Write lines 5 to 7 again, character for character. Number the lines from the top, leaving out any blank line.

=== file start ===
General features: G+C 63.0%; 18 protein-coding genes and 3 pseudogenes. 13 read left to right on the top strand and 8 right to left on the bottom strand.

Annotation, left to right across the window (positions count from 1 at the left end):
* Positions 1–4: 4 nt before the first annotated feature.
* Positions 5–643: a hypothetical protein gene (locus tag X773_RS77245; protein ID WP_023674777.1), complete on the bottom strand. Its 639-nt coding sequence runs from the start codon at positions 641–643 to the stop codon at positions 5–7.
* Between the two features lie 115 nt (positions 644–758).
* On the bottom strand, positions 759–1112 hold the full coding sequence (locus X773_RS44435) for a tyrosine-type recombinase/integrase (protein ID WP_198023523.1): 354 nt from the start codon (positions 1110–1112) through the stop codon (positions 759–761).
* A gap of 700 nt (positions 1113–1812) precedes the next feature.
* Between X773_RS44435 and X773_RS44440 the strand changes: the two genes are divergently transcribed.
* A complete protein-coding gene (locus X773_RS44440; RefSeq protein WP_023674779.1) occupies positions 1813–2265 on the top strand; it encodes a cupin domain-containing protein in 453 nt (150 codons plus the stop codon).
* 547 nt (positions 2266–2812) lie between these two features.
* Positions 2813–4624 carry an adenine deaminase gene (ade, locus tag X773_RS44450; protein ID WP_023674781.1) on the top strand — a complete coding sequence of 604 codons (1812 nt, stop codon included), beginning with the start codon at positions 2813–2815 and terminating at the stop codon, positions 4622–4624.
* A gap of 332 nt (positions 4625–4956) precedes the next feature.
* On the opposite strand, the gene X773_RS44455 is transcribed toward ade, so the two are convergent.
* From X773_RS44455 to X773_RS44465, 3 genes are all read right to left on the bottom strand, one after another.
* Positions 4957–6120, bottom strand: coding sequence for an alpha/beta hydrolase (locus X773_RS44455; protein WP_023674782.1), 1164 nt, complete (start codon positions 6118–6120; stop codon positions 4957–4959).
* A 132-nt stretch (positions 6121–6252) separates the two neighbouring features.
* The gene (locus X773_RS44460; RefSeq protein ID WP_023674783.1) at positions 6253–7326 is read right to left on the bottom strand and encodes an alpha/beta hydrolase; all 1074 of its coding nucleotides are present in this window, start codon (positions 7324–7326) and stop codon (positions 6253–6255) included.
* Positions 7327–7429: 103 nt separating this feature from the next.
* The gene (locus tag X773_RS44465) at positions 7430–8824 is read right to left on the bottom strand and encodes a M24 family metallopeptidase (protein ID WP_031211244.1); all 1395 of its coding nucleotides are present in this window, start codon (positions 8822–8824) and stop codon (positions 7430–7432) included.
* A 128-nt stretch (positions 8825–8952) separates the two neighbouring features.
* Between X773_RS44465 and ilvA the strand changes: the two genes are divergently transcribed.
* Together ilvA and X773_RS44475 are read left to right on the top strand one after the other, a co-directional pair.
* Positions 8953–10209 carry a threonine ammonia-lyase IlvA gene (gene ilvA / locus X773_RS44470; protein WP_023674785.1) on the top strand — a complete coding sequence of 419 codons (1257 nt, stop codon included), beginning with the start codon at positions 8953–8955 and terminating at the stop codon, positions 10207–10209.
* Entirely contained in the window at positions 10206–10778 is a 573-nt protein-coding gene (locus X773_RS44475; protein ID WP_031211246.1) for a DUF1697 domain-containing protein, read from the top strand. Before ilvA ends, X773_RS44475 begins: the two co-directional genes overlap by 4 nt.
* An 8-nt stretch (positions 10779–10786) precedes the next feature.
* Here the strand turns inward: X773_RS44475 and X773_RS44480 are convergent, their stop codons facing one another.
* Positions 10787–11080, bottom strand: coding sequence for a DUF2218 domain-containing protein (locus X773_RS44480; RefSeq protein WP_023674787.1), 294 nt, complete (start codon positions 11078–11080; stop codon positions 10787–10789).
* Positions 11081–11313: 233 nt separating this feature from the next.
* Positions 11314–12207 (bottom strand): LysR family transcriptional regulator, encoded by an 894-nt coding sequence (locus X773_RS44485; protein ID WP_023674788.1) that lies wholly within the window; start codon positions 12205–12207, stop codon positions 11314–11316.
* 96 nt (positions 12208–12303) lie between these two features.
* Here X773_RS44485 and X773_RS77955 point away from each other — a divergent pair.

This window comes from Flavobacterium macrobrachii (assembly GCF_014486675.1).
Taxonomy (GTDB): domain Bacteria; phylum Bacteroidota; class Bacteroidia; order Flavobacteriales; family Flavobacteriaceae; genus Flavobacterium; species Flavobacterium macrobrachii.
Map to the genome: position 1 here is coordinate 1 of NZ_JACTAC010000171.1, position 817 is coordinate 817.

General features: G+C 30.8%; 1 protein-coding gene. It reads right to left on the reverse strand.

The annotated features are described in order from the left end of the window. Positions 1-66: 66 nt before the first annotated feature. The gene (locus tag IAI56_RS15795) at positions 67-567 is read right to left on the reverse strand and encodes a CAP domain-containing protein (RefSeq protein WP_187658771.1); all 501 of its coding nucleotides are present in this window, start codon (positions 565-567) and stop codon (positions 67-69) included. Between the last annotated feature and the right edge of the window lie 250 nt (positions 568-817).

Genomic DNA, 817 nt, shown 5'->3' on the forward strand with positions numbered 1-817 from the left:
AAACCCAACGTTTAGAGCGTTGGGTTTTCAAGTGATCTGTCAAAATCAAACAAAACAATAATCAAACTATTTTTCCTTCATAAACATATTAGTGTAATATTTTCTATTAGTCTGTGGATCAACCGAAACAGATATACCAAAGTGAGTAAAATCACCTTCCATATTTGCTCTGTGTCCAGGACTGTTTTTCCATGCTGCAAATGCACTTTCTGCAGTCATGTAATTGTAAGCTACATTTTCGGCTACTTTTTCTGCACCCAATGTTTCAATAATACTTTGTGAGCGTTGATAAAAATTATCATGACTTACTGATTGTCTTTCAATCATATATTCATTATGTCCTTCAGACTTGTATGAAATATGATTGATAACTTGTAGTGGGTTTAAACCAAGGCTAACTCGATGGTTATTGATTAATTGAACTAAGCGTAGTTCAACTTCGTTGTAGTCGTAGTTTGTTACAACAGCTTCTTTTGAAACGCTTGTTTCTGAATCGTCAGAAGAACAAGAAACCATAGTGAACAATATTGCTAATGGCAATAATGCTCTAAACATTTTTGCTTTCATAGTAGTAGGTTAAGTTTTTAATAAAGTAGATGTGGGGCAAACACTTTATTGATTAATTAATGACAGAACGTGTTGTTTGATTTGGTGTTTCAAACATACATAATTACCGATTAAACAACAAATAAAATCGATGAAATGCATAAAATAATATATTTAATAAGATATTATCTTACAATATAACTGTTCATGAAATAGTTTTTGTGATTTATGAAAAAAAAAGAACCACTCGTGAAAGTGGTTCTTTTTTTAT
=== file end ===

* Between the two features lie 115 nt (positions 644–758).
* On the bottom strand, positions 759–1112 hold the full coding sequence (locus X773_RS44435) for a tyrosine-type recombinase/integrase (protein ID WP_198023523.1): 354 nt from the start codon (positions 1110–1112) through the stop codon (positions 759–761).
* A gap of 700 nt (positions 1113–1812) precedes the next feature.